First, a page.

Fantasy Football Start/Sit: Week 2


Fantasy Football Start/Sit: Week 2

It's so great to have fantasy football back in our lives on a daily basis. It makes the water cooler a more interesting place at any office.

But Week 1 was nuts, with so many different storylines coming out of the woodwork that had our heads spinning just like Shea McClellin's:

But don't worry, just like McClellin (who was the highest-rated Bears defensive player in Week 1 according to, we're back on the right track.

[Fantasy Football: Bengals WR A.J. Green: Fantasy football is great for the NFL]

Week 2 is upon us and we're pleading with you all not to get too caught up in Week 1 numbers. They don't matter anymore. The past has passed.

So check out our Week 2 Start/Sit picks:


Ameer Abdullah, RB, DET (@ MIN) - The matchup is solid, even if I expect the Vikings to play better run defense than they did Monday night when Carlos Hyde gashed them and Abdullah proved in Week 1 that he is nearing must-start status. He's the guy in Detroit, making the most out of his seven carries (to Joique Bell's six) and four targets (catching all four for 44 yards). Oh, and Abdullah returns kicks for those of you in leagues where that matters. (Tony Andracki)

Vernon Davis, TE, SF (vs. PIT) - The Steelers are still trying to figure out how they had NOBODY COVERING GRONK during some plays last Thursday. While I'm hoping they realize that they should have at least one defender covering a tight end, I don't know if it'll be enough to slow down Davis. The Steelers secondary is a mess and Davis is already doing better in one week than he did all of last year. 47 yards against the Vikings in Week 1 would've been his season-high for a game last year. He's bouncing back this year and he should perform well against the Steelers. (John "The Professor" Paschall)

Percy Harvin, WR, BUF (vs. NE) - I'm so happy Harvin is back to being fantasy-relevant. Opposite Sammy Watkins, Harvin is an underrated asset for the Bills with big-play capability (as evidenced by his 51-yard touchdown in Week 1) and loads of talent. He also has a good matchup this week against the Patriots, if only for the fact that the Bills may need to pass a lot if they're playing from behind all game. Also, his quarterback is awesome. (Andracki)

Colin Kaepernick, QB, SF (@ PIT) -  Will Kaepernick ever get back to being the fantasy stud he once was during the 2013 season? It's hard to tell, but he could take a step towards fantasy relevance again with an impending matchup against a struggling Pittsburgh Steelers defense. Kaepernick looked like a more controlled quarterback than he has in over 12 months during his team's Week 1 victory. Look for Kaep to continue to rack up enough yards on the ground to go along with decent enough passing stats making him a must-start against Pittsburgh. (Scott Krinch)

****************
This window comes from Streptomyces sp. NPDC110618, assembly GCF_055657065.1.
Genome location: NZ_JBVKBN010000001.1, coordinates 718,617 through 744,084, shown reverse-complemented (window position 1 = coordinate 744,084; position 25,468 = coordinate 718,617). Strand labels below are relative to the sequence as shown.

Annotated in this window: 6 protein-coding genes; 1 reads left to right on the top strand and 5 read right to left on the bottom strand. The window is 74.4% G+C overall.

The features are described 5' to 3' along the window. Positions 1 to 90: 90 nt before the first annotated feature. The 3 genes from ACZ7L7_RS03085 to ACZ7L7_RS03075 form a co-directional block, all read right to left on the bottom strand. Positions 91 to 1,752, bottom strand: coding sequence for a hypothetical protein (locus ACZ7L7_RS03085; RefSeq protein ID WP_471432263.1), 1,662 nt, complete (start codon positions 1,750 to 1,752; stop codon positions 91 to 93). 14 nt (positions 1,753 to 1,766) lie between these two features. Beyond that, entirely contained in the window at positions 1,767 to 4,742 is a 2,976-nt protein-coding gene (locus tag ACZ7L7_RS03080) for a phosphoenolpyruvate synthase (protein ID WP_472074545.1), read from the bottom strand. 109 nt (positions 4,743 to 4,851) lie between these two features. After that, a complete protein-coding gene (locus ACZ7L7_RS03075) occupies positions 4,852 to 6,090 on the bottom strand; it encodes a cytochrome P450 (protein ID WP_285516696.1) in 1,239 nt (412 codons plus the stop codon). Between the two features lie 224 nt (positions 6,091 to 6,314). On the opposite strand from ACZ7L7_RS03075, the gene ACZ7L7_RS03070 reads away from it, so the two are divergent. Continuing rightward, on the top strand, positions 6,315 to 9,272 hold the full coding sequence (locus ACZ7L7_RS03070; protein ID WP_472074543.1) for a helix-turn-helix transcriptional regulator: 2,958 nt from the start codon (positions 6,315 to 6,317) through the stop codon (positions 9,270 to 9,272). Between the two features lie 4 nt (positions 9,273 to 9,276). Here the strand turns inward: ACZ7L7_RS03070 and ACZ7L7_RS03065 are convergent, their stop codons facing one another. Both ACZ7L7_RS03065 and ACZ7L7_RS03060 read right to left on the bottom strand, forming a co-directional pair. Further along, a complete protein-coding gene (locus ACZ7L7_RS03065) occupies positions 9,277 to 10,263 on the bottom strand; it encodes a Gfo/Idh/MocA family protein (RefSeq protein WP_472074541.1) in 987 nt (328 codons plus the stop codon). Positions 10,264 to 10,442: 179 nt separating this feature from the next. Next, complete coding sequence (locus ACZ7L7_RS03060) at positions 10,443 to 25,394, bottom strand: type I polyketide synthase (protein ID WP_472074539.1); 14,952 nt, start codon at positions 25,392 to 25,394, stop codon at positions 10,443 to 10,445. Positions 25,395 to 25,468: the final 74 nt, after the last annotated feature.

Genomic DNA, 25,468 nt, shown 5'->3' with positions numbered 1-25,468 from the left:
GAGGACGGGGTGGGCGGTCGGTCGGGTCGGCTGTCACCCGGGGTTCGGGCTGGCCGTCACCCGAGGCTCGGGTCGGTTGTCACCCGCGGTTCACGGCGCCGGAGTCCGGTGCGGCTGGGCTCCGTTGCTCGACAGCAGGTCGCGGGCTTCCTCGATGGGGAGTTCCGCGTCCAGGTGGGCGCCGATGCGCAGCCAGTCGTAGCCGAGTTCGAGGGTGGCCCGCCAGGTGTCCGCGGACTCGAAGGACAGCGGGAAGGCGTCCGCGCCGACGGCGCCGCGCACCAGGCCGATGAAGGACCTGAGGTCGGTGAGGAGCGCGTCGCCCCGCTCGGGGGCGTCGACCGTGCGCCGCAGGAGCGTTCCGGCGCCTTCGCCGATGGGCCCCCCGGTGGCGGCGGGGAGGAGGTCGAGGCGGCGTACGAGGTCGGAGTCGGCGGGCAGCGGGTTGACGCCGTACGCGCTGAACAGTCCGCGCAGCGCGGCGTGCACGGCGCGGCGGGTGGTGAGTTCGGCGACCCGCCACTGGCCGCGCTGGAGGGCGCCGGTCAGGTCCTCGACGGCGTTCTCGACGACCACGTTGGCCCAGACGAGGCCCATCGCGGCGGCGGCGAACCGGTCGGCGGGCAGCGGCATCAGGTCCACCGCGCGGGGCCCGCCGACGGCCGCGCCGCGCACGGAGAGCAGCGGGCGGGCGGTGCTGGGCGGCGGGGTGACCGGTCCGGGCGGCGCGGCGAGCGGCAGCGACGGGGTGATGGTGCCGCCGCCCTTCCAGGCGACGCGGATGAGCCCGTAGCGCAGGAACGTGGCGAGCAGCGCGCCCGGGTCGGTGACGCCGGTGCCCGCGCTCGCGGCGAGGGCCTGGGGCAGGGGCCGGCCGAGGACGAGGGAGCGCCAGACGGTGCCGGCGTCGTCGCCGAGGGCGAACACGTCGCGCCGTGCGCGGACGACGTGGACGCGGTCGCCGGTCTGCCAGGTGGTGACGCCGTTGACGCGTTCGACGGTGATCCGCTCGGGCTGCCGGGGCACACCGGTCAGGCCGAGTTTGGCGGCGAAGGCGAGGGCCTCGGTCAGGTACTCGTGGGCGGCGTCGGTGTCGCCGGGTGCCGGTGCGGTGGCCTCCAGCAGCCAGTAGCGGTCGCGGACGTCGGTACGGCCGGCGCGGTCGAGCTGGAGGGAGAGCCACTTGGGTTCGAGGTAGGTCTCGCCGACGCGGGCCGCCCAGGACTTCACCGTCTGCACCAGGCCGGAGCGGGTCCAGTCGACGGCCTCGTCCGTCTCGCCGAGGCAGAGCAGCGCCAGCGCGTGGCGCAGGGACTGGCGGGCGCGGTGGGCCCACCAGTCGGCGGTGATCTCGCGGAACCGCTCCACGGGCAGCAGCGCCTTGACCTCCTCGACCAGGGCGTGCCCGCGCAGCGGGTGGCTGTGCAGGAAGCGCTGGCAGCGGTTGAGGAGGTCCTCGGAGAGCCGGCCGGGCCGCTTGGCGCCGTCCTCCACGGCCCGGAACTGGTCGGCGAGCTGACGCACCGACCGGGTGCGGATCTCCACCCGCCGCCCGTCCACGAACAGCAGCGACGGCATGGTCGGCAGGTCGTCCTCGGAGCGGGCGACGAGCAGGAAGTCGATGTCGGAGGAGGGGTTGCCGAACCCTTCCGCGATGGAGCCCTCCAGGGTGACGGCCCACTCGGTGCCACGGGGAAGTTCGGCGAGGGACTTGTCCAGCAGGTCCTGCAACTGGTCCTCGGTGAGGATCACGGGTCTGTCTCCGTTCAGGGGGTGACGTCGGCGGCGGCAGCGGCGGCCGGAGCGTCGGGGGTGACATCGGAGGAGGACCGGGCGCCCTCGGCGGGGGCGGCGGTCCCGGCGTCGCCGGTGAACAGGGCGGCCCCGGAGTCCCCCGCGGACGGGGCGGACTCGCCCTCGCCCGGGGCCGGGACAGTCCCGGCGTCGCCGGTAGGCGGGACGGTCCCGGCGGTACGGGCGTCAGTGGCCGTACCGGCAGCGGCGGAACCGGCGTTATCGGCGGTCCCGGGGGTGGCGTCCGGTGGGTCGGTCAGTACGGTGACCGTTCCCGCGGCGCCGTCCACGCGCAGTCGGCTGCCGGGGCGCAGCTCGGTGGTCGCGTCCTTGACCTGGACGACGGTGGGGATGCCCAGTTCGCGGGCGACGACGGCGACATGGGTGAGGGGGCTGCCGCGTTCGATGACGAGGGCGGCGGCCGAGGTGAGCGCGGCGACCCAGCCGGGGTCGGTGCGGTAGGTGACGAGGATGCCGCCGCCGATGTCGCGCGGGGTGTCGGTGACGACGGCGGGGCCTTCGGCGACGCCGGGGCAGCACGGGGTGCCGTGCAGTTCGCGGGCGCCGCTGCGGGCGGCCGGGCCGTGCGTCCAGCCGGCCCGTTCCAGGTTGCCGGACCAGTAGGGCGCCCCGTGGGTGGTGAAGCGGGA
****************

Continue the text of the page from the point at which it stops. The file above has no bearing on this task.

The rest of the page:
[RELATED: Fantasy Football Podcast: Assessing the overreactions from Week 1]

Eli Manning, QB, NYG (vs. ATL) - Eli disappointed in Week 1 (only 9 fantasy points), but all the preseason points hold up about his weapons and second year in Ben McAdoo's offense. Expect a rebound this week, going up against a Falcons defense that admittedly looks better under Dan Quinn, but still not good enough to stiffle opposing QBs. (Andracki) 

Joseph Randle, RB, DAL (@ PHI) - If you drafted Randle over any of the other Cowboys running backs, you had to like what you saw in Week 1. Randle totaled 107 yards on 19 touches compared to Lance Dunbar and Darren McFadden's combined 14 touches. Randle is the clear leader in Dallas' running back-by-committee approach and with Dez Bryant sidelined for at least six weeks, the Cowboys will rely on him more than ever. The Eagles pedestrian run defense (105 total yards to the Falcons in Week 1) poses as an intriguing matchup for Randle on Sunday. (Krinch)

Austin Seferian-Jenkins, TE, TB (@ NO) - I don't think I recommended starting a single tight end in 2014, and now this is the second straight week I've suggested a player at the position. A breakout candidate going into the 2015 season, ASJ looked the part in Week 1 after hauling in five receptions for 110 yards and two scores against the Tennessee Titans. The Buccaneers will likely be in many shootouts due to their miserable defense and Week 2 will likely be no different against a Saints defense that just allowed Arizona Cardinals tight end Daniel Fells to have the best game of his career. (Krinch)

Steve Smith, WR, BAL (at OAK) - I understand, Steve Smith owners. You're probably bitter and angry with the way that he performed in Week 1. But he still tied Justin Forsett with a team-high seven targets and was in a very difficult matchup against the Broncos defense. This week should be much easier against a bad Raiders defense that is also losing both of its starting safeties. Smith should blow the top off of the defense and rebound in a big way. Get him in your lineup. (Professor)

[MORE: Get more Fantasy Football coverage here]

Terrance Williams, WR, DAL (at PHI) - Hopefully you won the waiver fight for him because he's going to be hot for a while. This matchup in particular makes Williams a must play. The Eagles secondary is still not great as we saw not only super-human Julio Jones dominate them but also "old man" Roddy White have a solid game. Williams is suddenly Tony Romo's No. 2 guy after Jason Witten and should produce immediate results. He's a great FLEX option this week. (Professor)


Nelson Agholor, WR, PHI (vs. DAL) - Count me as one of the guys expecting big things from Agholor this season. But with rookies, especially early in the year, I need to build some trust with them. It wasn't a good start for Agholor and myself in Week 1. The Cowboys defense is still solid (not spectacular) and I do expect the Eagles offense to go wild in Week 2, but I don't know if I can take a chance on Agholor again this week as a FLEX or WR2 option. Keep him on the bench until he shows us something. (Professor)